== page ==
Food consumption and changes in livelihoods: The poorest households, who largely depend on market purchases for their food consumption, have seen their purchasing power gradually diminish as a result of a significant decline in income-generating agricultural activities and the rise in food commodity prices, compounded by the depreciation of the gourde and the unstable socio-political situation. Repeated shocks and their lasting impact are therefore key elements that affect the stocks and savings of the poorest households, who already lack resilience under normal circumstances. In rural areas in particular, intensifying the production and sale of charcoal, in addition to other small-scale trade, still offers an alternative to the current situation.


    The most likely scenario for June 2019 to January 2020 is based on the following assumptions:

    • ENSO conditions and weather forecasts: Irregularities in the temporal and spatial distribution of rainfall during the start of the country’s largest growing season, the spring season, are likely to have a negative impact on harvests in June, July and August. Furthermore, an extension of the dry period between the two rainy seasons would weaken the performance of the summer and autumn growing seasons, which already depend on the performance of the spring season. The cyclone season, which generally starts in June and ends in December, is expected to be slightly below average.
    • Agricultural production and harvesting: Harvests and picking in spring (maize, beans, etc.) and summer (beans and then maize in cold areas) will yield below-average results, according to the agroclimatic projections for the period analyzed. Between June and July, mangos (all varieties) will be available throughout almost the entire country. The mango harvest is expected to be above average and should reach its peak in June. Mangos are likely to be replaced by avocados between August and December.
    • Agricultural labor: The harvest activities of the spring and summer/autumn growing seasons and the launch of the winter growing season will give new momentum to the demand for agricultural labor. Supply may be limited because of the many workers who choose to migrate elsewhere in search of more attractive working conditions, particularly in the Dominican Republic.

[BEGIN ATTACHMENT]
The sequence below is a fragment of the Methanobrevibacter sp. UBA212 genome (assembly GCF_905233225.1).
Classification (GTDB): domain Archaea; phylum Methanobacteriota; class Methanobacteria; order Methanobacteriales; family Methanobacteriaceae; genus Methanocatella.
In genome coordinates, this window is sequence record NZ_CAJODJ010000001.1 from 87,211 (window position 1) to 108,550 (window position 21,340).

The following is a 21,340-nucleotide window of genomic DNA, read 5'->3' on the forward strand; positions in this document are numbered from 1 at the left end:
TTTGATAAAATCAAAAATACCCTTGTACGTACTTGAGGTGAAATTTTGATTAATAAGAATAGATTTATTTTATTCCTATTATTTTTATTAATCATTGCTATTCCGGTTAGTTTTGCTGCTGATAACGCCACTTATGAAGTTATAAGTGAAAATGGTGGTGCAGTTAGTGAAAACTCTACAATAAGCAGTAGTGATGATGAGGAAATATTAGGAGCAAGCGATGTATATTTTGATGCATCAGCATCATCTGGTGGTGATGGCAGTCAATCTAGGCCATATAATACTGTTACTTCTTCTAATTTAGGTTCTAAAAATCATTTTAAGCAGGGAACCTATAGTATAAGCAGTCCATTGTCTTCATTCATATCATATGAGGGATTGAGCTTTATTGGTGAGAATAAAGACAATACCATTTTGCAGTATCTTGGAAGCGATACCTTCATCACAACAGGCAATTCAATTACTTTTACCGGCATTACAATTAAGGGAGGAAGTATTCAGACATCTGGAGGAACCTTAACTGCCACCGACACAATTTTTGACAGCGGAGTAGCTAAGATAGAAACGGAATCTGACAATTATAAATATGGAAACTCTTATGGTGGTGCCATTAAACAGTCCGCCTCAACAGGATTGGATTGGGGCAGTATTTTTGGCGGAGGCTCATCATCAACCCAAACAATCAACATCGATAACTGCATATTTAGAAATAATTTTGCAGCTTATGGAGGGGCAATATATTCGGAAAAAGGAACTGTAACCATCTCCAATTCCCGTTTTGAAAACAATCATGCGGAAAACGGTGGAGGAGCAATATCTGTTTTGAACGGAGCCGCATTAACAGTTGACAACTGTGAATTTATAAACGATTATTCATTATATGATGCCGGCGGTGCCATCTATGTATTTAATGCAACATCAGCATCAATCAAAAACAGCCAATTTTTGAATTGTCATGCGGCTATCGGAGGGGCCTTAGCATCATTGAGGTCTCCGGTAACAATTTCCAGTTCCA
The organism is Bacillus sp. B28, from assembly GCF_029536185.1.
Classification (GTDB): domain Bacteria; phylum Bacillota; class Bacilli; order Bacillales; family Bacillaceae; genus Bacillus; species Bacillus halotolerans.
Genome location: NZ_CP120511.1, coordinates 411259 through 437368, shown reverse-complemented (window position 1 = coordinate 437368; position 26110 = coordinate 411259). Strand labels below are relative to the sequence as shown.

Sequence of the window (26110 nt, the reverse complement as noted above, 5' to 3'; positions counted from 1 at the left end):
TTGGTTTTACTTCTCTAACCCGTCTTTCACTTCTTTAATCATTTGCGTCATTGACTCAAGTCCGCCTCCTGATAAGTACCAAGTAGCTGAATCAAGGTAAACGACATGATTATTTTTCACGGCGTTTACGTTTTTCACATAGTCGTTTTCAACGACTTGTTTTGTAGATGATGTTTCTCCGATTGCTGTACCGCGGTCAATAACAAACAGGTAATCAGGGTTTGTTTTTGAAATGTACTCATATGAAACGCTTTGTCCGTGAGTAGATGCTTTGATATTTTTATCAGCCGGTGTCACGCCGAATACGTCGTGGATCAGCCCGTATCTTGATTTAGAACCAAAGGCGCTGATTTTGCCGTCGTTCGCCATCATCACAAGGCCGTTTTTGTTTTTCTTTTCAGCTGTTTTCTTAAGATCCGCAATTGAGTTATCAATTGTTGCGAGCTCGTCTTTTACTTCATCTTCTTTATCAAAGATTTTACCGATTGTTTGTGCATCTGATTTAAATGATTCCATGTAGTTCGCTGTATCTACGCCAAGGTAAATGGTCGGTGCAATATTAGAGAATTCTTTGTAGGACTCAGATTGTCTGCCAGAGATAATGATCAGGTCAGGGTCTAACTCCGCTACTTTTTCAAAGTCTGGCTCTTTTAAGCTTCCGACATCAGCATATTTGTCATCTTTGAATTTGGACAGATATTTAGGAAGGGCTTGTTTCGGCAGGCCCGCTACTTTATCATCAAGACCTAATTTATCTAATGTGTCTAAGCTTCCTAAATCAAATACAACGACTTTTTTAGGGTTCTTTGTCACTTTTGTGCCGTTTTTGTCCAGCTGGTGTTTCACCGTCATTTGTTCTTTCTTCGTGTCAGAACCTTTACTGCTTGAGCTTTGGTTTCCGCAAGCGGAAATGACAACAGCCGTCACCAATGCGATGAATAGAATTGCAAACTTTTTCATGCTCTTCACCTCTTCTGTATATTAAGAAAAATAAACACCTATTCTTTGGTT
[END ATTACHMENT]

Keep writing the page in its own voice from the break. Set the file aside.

• The sale of charcoal: This activity could be reduced at the end of the lean season in June 2019 in areas where the spring harvests are normal. It should, however, intensify in agro-ecological areas where losses are anticipated for the spring 2019 growing season.
    • These sources of income may be supplemented by the sale of mangos (between June and July), avocados (between August and December), fishery products and livestock products, among others. Income from the sale of mangos is likely to be slightly above average and around average from the sale of animals and animal products. Income from fishing will depend on the nature of the cyclone season and, since the season does not present excessive risks, results are expected to be close to average or slightly above average.
    • General price trends: Food commodity prices are likely to rise. The inflation rate will be higher than the average for the 1993–2013 period, which is around 15 percent. This inflation may be affected by the depreciation of the gourde (monetary inflation) and the increase in production costs (labor, agricultural inputs, etc.). Prices of imported food products, especially rice, are expected to increase.
    • Remittances: Remittances from the Haitian diaspora may stagnate until August, and then increase in September (when schools reopen) and December (for the end-of-year festivities). Although this will not directly benefit very poor households, its possible impact on the availability and circulation of the United States currency in Haiti could help reduce pressure on the gourde/dollar exchange rate and, consequently, make imported food temporarily more affordable.
    • Trends in the exchange rate: The Haitian currency continues to depreciate against the United States dollar and the Dominican peso. The depreciation rate, which was 17.5 percent in 2018, is likely to be even higher this year. The lack of government, political instability, negative expectations owing to a lack of confidence in the gourde on the part of economic agents and even the decline in Haiti’s main sources of currency are all determining factors in the depreciation of the gourde. This depreciation may have a significant impact on imported staple food prices and thus on the purchasing power of households, particularly the poorest.